Category Archives: transportation

Council and SDOT establish timeline for downtown bike network buildout

It’s been a frustrating couple of years for downtown bike commuters. After the city adopted the Center City Bike Network plan in 2016 with a goal of having the network implemented downtown by 2020, later that year it put the plan on hold while it worked on the “One Center City” plan. Then the One Center City plan came out last year, including a recommendation for a two-way protected bike lane along 4th Avenue to be implemented this year. But in April SDOT announced that the 4th avenue bike lane would be postponed until 2021, after the “period of maximum constraint.”

In response to outcry from the bicycle community, Council member Mike O’Brien has been negotiating with SDOT a resolution laying out a timeline for implementation of pieces of the center city bike network over the next few years. Today that resolution passed out of committee, and is headed for approval by the full Council on July 30th.

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County commits to new Northgate TOD RFP by end of month (UPDATED)

Two weeks ago, I reported that King County Metro had pulled the plug on an RFP for a transit-oriented development (TOD) project in Northgate, infuriating Council member Juarez.

Today the Seattle Times reports that in a letter to Juarez, her colleague Council member Mosqueda, and Mayor Durkan, the county has committed to issuing a new RFP by July 31st. It also says that the County land to be used for affordable housing must be provided to the nonprofit developer at no cost, and that the amount of required affordable housing units will be increased from what was in the original RFP.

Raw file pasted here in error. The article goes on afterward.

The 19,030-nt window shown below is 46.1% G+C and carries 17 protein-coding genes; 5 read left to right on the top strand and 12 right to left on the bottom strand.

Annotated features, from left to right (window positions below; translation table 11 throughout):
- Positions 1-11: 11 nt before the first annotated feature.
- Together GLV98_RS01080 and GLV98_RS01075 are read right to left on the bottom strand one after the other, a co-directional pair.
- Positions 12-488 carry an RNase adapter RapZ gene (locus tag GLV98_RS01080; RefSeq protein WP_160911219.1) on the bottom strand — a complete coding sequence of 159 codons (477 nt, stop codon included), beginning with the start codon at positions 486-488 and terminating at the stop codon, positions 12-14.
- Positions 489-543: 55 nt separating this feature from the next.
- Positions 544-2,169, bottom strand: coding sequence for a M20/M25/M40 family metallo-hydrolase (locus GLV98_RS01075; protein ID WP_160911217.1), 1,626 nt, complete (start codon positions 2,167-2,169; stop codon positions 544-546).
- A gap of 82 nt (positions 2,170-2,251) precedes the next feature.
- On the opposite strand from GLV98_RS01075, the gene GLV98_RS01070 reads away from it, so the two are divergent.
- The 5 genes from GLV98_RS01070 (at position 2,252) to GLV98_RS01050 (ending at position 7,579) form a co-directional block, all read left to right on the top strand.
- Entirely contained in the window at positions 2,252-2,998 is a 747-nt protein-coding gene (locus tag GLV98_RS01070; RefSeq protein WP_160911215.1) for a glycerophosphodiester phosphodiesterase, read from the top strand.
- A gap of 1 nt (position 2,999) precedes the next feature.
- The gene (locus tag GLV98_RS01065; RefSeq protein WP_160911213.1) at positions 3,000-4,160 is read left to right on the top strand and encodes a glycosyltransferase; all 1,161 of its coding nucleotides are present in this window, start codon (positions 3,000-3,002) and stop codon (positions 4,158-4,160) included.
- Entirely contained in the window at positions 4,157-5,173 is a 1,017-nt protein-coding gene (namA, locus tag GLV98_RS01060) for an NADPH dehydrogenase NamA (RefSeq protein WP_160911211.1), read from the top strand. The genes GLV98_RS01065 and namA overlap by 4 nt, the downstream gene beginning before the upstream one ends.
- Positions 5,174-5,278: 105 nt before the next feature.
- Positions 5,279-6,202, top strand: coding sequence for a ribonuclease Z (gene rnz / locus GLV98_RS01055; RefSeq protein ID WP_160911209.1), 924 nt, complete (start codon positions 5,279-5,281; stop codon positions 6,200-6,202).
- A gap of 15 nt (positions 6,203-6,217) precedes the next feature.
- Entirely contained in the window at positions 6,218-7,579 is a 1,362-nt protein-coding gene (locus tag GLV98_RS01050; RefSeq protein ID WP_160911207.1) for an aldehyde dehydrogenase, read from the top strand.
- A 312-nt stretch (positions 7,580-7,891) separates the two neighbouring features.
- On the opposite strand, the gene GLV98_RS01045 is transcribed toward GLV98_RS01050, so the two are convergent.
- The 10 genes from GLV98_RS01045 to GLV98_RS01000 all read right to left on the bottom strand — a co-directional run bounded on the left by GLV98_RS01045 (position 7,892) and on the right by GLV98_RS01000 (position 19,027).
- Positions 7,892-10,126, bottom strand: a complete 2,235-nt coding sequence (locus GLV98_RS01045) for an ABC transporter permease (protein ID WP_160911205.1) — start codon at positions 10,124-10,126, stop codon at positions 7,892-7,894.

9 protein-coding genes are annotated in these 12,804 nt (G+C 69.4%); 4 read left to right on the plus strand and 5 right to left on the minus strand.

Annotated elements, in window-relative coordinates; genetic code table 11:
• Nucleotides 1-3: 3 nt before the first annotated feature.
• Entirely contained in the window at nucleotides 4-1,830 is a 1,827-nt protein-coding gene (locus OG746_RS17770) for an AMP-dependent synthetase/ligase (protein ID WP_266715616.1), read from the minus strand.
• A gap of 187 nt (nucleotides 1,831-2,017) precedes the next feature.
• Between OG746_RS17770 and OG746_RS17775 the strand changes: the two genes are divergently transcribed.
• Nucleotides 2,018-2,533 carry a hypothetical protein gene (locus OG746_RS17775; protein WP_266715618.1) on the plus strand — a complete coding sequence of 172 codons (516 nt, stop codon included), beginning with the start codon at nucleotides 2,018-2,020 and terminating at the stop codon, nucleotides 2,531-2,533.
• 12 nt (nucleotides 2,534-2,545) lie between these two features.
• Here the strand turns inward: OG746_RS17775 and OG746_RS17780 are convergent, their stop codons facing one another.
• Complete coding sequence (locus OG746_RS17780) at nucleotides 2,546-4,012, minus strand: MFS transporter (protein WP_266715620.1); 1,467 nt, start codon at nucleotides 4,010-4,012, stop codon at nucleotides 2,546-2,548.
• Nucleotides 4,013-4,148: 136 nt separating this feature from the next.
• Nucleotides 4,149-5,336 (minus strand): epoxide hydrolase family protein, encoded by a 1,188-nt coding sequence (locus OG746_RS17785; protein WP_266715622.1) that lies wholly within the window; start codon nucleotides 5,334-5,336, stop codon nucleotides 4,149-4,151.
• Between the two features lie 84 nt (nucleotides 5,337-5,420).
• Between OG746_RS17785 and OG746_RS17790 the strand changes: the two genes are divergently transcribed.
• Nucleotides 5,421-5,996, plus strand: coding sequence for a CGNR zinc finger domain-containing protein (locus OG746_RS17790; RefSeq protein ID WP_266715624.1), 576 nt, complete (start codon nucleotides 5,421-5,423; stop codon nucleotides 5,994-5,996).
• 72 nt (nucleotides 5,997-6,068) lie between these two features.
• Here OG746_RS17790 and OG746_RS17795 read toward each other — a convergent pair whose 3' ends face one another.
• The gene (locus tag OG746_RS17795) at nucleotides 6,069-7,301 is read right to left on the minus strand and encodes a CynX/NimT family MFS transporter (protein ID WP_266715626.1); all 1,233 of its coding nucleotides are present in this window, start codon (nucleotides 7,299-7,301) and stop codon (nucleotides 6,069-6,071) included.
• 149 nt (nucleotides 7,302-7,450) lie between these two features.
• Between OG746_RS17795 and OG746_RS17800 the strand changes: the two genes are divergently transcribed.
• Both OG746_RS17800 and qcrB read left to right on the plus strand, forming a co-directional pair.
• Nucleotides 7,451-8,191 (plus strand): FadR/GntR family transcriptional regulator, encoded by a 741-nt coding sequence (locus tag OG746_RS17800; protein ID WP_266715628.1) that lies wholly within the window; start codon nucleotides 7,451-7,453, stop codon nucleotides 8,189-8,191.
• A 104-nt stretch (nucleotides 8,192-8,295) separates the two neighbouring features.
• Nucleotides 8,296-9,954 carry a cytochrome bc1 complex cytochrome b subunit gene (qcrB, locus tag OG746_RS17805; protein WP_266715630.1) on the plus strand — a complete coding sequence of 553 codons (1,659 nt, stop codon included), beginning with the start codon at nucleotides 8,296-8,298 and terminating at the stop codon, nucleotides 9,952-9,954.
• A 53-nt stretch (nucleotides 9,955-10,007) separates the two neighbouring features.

UPDATED: This afternoon Juarez released a statement on King County’s decision:

“With two hospitals, a college and major a shopping center, Northgate is widely recognized as being important to the City as a whole.  Today’s decision by the King County Executive further underscores that North Seattle can – and should – be a shining example for other neighborhoods and institutions who are watching to see how Northgate transit-oriented development will unfold and enhance the region,” said Debora Juarez, District 5 – North Seattle.  “Furthermore NGTOD will serve as a model for development which can be replicated elsewhere around Seattle to include transit-oriented childcare and other aspects of city living that are vital to our region, including District 5.”

Northgate TOD project bogs down, and Juarez fumes

At the beginning of June, King County cancelled its pending RFP for a “transit-oriented development” (TOD) affordable-housing project on county-owned property next to the forthcoming Northgate light-rail station, and said that it would be starting over with the process. Council member Debora Juarez, whose District 5 includes Northgate, is fed up with the delays on the project, and she and other city leaders are giving King County Executive Dow Constantine an earful.

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Changes to Transportation Benefit District voted out of committee

This afternoon, the Sustainability and Transportation Committee voted to recommend approval of some changes to the Seattle Transportation Benefit District plan. It includes a high-profile proposal from Mayor Durkan, and another interesting program that is slipping through almost unnoticed: a limited private bus system.

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9th Circuit rules on Uber union case

While everyone was watching the Council try to decide whether to impost a head tax, the 9th Circuit Court of Appeals made its own news today by ruling against the city in a case regarding its ordinance granting Uber and Lyft drivers the right to collective bargaining. But buried in the ruling is a legal precedent with potentially far greater impact.

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